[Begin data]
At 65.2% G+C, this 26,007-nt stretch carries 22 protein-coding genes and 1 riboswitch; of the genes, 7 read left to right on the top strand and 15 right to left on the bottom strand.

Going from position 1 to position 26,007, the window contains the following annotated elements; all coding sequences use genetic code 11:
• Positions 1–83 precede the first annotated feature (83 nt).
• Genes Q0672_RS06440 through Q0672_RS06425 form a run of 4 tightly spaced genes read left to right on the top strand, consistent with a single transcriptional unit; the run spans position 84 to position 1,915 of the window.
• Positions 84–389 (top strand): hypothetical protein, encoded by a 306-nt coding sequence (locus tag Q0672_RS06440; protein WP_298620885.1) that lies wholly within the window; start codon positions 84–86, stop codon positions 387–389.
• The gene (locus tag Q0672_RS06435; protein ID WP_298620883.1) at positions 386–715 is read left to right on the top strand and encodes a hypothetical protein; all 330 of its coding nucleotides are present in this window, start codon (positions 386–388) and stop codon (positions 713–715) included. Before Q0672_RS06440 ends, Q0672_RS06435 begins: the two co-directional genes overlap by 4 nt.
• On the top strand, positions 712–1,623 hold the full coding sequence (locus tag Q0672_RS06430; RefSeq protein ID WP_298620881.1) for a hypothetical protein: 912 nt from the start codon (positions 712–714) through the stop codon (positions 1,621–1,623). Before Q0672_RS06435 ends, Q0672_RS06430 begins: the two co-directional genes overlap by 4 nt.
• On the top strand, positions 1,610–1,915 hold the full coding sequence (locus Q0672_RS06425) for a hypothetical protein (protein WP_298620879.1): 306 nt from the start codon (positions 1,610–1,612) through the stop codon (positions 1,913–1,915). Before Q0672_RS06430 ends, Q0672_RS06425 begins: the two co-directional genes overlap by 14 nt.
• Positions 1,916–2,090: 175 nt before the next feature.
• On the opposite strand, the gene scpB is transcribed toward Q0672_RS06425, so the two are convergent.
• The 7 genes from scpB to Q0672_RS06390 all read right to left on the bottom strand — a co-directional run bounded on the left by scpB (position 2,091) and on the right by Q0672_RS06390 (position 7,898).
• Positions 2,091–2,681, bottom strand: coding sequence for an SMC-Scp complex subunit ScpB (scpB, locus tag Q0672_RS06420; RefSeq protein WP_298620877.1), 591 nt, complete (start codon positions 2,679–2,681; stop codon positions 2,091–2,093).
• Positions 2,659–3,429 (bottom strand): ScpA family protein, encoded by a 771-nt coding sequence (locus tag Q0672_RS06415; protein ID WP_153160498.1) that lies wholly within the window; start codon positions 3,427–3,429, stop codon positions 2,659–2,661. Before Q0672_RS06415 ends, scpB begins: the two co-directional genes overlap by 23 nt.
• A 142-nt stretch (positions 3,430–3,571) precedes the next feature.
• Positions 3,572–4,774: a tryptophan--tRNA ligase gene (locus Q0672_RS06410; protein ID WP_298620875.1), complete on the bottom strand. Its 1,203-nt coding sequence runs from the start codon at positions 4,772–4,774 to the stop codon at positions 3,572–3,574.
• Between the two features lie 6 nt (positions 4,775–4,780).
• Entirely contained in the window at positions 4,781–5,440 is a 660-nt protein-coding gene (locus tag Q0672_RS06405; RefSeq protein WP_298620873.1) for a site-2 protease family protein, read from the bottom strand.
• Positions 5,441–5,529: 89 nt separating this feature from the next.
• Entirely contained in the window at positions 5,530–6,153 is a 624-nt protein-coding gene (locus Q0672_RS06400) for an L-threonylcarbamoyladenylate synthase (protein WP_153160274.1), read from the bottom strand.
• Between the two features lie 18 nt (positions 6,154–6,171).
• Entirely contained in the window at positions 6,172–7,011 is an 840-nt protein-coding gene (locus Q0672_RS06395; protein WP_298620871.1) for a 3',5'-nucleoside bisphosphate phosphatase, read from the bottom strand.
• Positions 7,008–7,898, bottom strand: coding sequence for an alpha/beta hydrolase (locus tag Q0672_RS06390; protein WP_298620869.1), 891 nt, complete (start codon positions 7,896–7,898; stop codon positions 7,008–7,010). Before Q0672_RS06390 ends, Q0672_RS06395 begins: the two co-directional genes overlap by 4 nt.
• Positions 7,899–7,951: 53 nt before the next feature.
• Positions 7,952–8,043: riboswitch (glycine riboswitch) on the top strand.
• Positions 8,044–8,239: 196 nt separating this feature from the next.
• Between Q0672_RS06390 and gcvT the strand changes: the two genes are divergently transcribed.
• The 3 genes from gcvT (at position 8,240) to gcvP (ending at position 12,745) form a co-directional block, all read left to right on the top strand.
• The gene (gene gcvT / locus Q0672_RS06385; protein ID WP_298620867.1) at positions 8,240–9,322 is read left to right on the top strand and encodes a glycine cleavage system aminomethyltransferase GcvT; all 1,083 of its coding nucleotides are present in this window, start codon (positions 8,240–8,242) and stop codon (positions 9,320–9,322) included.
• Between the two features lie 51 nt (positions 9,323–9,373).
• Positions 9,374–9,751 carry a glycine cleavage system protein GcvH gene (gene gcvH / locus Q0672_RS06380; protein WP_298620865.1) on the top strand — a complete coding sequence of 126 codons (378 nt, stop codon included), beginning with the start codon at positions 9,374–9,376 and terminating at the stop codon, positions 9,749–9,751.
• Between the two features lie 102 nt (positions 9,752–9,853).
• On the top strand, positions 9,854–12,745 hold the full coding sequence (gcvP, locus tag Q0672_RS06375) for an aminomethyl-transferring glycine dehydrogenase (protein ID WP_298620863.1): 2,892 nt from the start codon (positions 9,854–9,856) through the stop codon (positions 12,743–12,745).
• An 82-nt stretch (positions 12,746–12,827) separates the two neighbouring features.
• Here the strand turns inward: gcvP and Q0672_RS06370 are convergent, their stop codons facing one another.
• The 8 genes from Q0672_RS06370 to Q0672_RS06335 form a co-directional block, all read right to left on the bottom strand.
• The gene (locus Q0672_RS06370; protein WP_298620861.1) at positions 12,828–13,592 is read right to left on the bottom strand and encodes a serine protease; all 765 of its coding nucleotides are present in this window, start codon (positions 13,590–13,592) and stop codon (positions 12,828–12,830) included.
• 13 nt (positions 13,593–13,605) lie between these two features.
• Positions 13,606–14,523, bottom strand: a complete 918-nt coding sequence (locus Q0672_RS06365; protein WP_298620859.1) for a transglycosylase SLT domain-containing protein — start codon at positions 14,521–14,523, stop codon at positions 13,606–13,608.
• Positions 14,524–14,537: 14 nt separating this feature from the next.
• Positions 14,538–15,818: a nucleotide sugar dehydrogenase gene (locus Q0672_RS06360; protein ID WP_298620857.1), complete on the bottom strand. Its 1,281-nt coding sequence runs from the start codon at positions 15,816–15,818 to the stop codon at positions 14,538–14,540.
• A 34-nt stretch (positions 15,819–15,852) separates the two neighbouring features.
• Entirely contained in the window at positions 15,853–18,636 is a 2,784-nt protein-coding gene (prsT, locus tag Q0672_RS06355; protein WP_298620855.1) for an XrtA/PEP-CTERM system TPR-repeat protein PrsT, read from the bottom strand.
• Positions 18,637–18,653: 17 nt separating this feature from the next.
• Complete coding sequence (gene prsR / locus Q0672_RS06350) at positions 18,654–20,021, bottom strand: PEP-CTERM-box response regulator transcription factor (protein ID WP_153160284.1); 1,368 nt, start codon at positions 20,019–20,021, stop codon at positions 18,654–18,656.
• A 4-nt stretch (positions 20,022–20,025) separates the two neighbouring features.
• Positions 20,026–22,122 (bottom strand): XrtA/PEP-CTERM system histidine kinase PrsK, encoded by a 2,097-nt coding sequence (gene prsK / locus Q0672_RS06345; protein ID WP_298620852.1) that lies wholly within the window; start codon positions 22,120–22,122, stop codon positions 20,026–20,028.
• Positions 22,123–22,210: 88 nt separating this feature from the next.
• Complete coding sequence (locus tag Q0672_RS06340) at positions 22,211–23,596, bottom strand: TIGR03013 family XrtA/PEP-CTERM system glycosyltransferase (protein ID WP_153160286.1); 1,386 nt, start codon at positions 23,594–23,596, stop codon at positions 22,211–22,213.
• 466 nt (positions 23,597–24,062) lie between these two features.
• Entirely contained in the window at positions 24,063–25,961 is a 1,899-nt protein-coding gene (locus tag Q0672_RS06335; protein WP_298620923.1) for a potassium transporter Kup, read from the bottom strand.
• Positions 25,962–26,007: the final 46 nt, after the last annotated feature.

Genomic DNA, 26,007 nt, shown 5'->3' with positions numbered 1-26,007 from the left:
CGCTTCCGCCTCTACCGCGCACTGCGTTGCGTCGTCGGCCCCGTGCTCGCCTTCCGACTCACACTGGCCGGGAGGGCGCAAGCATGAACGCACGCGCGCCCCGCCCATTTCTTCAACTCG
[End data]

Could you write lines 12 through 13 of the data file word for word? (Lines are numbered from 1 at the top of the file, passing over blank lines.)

• Positions 2,091–2,681, bottom strand: coding sequence for an SMC-Scp complex subunit ScpB (scpB, locus tag Q0672_RS06420; RefSeq protein WP_298620877.1), 591 nt, complete (start codon positions 2,679–2,681; stop codon positions 2,091–2,093).
• Positions 2,659–3,429 (bottom strand): ScpA family protein, encoded by a 771-nt coding sequence (locus tag Q0672_RS06415; protein ID WP_153160498.1) that lies wholly within the window; start codon positions 3,427–3,429, stop codon positions 2,659–2,661. Before Q0672_RS06415 ends, scpB begins: the two co-directional genes overlap by 23 nt.